With cases stabilising, Taiwan to partially ease COVID-19 curbs
TAIPEI (Reuters) - Taiwan will partially ease its COVID-19 curbs next week but will officially maintain its existing alert level until later in the month, Health Minister Chen Shih-chung said on Thursday, as its domestic outbreak continues to stabilise.
Taiwan raised its alert level in May following a spike in infections, limiting personal gatherings, closing entertainment venues, parks and movie theatres and restricting restaurants to take-out service.
Those measures will be partially eased on July 13, but the Level 3 alert level will stay in place until July 26, Chen said.
Chen announced 18 new domestic cases on Thursday, the lowest daily number since the current outbreak started in May.
"We will extend the level 3 alert, but will moderately relax it," he told reporters.
Restaurants will be allowed to open with appropriate controls like space between diners. Parks, movie theatres and gyms will also be re-opened, though swimming pools will remain closed, according to government provided details.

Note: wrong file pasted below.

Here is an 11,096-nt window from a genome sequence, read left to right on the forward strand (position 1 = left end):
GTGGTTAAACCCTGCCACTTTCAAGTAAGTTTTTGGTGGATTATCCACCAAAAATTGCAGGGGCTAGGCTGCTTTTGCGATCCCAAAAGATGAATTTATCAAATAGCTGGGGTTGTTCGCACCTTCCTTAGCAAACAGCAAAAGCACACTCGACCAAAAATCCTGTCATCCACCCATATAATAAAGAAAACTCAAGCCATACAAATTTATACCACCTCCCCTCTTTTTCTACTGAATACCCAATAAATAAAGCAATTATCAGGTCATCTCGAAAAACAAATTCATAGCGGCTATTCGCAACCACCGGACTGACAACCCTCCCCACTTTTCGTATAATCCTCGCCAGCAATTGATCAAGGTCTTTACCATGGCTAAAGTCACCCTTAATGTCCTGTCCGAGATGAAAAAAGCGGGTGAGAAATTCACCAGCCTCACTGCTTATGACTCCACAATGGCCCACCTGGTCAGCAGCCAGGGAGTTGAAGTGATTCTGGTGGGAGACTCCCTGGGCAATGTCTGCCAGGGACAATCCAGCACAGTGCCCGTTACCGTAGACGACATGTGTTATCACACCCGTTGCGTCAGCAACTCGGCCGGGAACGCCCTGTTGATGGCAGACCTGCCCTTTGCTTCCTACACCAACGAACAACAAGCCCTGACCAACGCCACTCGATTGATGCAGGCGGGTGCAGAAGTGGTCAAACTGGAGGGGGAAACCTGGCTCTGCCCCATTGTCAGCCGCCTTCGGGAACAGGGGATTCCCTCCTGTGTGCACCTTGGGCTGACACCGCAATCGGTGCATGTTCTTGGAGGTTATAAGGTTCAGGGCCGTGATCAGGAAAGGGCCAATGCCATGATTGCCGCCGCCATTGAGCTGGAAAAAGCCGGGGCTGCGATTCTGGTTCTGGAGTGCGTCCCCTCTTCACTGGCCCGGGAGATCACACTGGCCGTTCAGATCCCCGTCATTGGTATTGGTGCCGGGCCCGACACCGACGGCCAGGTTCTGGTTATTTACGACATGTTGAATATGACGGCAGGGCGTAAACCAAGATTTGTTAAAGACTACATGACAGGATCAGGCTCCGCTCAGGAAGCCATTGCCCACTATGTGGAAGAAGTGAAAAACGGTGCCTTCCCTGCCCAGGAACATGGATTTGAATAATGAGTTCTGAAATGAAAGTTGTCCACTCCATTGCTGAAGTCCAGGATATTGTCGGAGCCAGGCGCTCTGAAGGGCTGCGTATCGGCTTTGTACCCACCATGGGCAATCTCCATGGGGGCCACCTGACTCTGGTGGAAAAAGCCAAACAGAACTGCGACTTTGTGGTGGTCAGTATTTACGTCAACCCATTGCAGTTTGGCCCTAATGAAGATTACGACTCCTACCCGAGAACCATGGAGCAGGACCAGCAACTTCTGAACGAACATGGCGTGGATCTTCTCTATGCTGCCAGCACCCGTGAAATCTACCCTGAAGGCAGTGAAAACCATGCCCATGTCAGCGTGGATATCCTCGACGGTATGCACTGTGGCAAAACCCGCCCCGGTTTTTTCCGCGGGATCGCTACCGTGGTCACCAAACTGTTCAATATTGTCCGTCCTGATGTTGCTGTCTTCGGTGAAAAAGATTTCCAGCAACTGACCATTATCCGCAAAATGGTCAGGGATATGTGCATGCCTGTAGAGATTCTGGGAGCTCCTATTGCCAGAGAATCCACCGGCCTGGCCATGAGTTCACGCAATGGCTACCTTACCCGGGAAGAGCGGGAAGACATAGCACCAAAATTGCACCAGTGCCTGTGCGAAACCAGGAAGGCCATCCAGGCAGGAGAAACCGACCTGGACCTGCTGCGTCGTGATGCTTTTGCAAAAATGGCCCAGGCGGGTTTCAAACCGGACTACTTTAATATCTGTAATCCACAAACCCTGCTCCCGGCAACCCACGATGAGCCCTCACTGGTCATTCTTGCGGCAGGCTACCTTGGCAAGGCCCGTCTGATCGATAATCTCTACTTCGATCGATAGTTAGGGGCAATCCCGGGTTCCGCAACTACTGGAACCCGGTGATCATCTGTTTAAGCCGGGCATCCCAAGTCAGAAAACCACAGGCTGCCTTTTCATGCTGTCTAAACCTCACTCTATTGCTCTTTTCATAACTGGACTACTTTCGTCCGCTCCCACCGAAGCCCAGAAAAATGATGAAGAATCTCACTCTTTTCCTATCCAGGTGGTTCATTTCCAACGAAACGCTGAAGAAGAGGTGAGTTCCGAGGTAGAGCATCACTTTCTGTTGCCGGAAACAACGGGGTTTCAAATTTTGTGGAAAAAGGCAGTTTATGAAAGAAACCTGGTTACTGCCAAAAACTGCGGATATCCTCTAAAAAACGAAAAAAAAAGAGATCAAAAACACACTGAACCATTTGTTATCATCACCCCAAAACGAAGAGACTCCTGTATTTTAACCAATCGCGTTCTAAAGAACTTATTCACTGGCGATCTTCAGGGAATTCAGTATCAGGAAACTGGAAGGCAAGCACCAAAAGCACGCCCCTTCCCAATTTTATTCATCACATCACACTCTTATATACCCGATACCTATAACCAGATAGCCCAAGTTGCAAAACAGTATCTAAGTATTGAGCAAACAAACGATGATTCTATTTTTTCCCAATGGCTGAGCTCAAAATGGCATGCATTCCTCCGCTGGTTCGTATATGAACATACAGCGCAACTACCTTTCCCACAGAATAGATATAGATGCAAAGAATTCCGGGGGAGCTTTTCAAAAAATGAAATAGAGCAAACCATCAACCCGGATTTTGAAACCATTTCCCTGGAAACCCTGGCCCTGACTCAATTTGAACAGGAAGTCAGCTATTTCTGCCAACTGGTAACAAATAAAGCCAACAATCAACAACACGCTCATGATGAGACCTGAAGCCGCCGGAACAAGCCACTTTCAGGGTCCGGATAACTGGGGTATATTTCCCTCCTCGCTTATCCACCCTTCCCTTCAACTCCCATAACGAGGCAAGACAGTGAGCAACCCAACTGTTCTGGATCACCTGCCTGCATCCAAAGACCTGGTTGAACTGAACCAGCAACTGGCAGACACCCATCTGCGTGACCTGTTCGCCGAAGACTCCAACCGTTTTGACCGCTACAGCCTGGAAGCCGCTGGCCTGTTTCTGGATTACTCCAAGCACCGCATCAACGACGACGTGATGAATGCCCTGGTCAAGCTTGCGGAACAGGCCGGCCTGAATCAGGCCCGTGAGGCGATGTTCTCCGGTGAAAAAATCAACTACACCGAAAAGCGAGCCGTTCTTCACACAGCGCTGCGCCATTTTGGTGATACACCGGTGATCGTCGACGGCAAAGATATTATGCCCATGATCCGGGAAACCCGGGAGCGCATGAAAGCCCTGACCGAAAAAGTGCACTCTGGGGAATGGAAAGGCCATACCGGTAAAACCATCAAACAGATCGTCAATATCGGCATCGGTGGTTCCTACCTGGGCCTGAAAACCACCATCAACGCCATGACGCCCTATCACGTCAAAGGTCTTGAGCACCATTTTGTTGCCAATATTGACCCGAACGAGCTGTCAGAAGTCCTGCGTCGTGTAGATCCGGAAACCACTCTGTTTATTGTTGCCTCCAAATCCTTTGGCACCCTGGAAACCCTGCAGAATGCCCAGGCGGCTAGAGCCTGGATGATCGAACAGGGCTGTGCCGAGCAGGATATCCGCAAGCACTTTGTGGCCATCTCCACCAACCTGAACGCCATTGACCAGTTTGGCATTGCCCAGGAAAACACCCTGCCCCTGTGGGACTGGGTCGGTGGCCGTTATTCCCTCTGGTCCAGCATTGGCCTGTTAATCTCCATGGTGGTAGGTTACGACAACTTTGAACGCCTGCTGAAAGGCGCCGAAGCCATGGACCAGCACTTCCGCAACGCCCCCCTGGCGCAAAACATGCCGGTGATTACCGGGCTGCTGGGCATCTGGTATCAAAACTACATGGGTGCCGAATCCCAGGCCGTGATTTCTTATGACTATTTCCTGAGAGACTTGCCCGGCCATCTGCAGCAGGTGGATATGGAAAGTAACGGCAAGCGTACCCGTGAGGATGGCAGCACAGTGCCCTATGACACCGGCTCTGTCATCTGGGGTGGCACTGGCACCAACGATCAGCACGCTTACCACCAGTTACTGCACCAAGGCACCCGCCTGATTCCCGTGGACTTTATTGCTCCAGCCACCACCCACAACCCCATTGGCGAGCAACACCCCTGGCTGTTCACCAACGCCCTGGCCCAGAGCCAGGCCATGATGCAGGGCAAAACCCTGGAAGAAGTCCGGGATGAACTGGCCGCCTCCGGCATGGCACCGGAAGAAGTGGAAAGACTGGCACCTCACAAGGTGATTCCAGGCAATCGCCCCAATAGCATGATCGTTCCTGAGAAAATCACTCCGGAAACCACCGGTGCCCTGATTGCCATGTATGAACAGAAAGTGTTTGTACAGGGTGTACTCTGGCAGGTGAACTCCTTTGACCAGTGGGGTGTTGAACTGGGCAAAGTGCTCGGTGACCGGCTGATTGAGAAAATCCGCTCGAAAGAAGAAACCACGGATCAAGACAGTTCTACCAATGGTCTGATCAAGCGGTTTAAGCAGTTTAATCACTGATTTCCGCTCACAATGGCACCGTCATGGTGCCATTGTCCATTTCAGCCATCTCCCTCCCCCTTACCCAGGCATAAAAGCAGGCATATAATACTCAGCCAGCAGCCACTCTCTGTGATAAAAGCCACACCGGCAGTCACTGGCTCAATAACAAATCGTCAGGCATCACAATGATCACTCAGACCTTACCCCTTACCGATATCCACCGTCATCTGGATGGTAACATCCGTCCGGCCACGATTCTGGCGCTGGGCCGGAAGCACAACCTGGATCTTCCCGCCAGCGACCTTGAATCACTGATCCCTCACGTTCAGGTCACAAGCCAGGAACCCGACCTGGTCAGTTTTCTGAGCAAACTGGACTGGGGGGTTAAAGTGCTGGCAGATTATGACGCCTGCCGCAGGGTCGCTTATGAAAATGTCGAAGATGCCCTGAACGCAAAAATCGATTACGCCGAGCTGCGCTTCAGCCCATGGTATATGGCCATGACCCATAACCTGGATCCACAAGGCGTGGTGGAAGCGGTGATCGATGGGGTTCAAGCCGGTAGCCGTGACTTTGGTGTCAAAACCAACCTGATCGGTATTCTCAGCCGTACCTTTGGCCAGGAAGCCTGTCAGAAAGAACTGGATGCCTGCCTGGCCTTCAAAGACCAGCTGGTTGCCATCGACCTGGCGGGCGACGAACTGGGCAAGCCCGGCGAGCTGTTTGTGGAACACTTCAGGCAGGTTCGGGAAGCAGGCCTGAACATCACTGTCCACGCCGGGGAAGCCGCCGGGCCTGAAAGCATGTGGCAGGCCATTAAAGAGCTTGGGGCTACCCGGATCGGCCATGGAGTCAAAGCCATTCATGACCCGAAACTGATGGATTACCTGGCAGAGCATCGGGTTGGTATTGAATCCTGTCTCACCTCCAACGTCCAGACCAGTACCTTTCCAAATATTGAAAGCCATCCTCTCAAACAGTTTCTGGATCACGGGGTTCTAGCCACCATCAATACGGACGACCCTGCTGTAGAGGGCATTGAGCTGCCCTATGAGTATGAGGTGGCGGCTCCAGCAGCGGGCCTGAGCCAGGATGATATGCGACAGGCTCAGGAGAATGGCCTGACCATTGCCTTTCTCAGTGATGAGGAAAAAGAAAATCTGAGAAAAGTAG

Curbs that will remain include no wedding banquets, no indoor family gatherings of more than five people and restricted numbers of people allowed in supermarkets and traditional wet markets. Wearing face masks both inside and outside will remain mandatory.
The real aim, though, is to lift the existing restrictions by July 26, Chen added.
"Let's work hard for this," he said.
Taiwan's borders, however, remain effectively closed, apart from for citizens and residents, with tough quarantine requirements in place.
Separately, 1.13 million donated AstraZeneca Plc vaccine doses from Japan arrived in Taiwan on Thursday, further bolstering its vaccination programme.
Japan donated its first batch, 1.24 million doses, last month. Around one-tenth of Taiwan's 23.5 million people have received at least one of the two-dose vaccine regimen.
Taiwan has reported 15,149 infections since the pandemic began, including 718 deaths.
(Reporting by Yimou Lee and Ben Blanchard; Editing by Jane Wardell and Kim Coghill)
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